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Rated: ASR · Letter/Memo · Biographical · #1027431
Although, truthfully I'm really not fine.
Dear friends and family,

         You asked me, "How are you?" but hardly paused for an answer as you continued on your way. My answer would probably have been "Okay" or "Fine." However, you perhaps should know the truth so that you can have an opportunity to understand my struggles.

         First of all, just one of the conditions that try to control me would cause extreme pain and exhaustion, yet I have three: lupus, rheumatoid arthritis, and fibromyalgia. The pain isn’t the “minor pain of arthritis” advertised on television that can be erased by taking one or two over-the-counter pills. However, I’m not sure I can describe the pain so that others can understand. At times, my skin hurts so much that a sheet brushing my legs or arms brings me climbing from bed to escape. I feel as if my skin is on fire while tiny needles stick into me everywhere. That description isn’t exactly correct, but it’s as close as I can get to the real thing.

         The joint pain compares to that a person feels when he hits his elbow, only it strikes in multiple joints and places and leaves a constant ache between blows. If I were ever pain-free, I would react as the old woman who woke her husband to tell him she was dead.

          “What are you talking about?” he asked. “You aren’t dead.”

          “Yes, I am. I’m dead,” she insisted.

          “You are not dead,” he repeated. “I can see you and hear you.”

          “But I know I’m dead.”

          The husband sighed before asking, “What makes you think you’re dead?”

          “I’m not hurting and feel good, so I must be dead,” was the answer.

         The diseases and pain leave me debilitated. Anyone with just one condition lives with problems others have trouble understanding. How can I illustrate the struggle of getting through a day?

         Everyone starts a day with a certain amount of energy, strength, ability, endurance. Let’s just call those units. A person with a chronic physical problem has half as many units, or less, as someone without.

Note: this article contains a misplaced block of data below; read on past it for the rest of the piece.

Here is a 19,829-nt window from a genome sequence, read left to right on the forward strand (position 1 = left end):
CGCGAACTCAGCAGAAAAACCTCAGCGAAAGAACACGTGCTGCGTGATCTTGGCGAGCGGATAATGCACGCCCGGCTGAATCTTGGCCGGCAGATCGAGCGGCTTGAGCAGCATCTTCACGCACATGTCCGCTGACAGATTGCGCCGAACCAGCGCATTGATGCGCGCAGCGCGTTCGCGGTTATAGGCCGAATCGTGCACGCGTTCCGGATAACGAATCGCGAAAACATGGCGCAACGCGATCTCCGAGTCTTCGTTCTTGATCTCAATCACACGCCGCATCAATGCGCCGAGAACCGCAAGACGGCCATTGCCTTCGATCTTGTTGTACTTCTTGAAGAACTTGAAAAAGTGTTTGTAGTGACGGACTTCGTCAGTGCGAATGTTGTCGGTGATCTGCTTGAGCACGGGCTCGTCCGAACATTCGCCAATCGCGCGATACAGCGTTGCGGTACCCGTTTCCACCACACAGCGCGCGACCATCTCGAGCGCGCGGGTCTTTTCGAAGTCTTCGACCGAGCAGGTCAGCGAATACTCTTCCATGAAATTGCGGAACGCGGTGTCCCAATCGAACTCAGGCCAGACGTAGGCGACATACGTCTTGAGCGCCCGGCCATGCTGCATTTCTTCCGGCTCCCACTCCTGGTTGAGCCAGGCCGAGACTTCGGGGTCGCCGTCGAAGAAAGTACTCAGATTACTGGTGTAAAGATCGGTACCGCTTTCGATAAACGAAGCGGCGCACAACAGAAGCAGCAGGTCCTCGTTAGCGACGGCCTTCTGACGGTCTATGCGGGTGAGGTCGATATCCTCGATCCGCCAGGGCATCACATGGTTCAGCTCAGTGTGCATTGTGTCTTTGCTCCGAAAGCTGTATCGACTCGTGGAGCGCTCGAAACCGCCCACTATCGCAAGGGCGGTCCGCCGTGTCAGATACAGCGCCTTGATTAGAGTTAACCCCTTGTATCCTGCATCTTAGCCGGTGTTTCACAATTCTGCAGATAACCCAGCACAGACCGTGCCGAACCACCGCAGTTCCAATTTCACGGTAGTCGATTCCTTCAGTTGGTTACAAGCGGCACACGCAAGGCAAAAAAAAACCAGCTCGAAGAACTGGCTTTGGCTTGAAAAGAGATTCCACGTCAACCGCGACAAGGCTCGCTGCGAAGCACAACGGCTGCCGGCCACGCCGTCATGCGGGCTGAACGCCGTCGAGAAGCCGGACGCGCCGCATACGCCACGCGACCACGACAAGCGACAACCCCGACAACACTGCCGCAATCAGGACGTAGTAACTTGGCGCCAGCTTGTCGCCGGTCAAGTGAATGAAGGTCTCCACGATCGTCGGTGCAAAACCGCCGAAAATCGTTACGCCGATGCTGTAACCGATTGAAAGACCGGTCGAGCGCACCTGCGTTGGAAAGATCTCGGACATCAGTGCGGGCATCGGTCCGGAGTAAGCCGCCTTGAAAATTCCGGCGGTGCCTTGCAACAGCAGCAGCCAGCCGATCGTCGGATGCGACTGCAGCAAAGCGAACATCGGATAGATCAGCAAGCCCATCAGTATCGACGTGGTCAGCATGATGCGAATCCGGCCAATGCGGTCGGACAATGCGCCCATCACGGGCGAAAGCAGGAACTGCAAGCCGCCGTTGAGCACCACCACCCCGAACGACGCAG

On a “good” day, I may start with ten units. A “normal” person might use a tenth of a unit to get out of bed, shower, dress, and prepare for the day. I use two units taking a shower, one to dress, another to brush my hair. Styling my hair takes at least two units and leaves my shoulders and arms screaming in agony for hours afterwards; the pain using more of my few units. Preparing breakfast requires at least a unit.

         If I don’t have to go to the grocery store or somewhere else, I have to decide whether to vacuum the living room, unload the dishwasher (or load it if it’s empty), or start a load of laundry. I’m not able to do all of them, but I can do one – on a “good” day.

         On a not-so-good day, I may start with only five units or, at times, maybe just one. I haven’t found a way to buy or obtain any extra units. But I keep going, at time borrowing from the next day’s units, causing my system to wear down faster and more. Sometimes I don’t have a choice. My husband requires care, and he’s more disabled than I. At other times, I want to attend one of my grandchildren’s activities or go to church. Perhaps prescriptions have to be picked up, or we’re out of bread. Bills have to be paid; groceries bought.

         At night, I’m often too exhausted to cook. A bag of microwaved popcorn is dinner. The leaves accumulate on the drive and yard because I can’t rake and bag them. The house is junky because I run out of units taking care of what has to be done that day. I like a clean, neat house inside and out, but my body refuses to do what is needed.

         How do I feel? At times, I’m overwhelmed, discouraged, hopeless, and helpless; but I’ll try to smile and answer, “I'm okay” as I pray for strength to get through another day. *shrugs* After all, life is what you make it, or rather what I make it.

Looking for more units,
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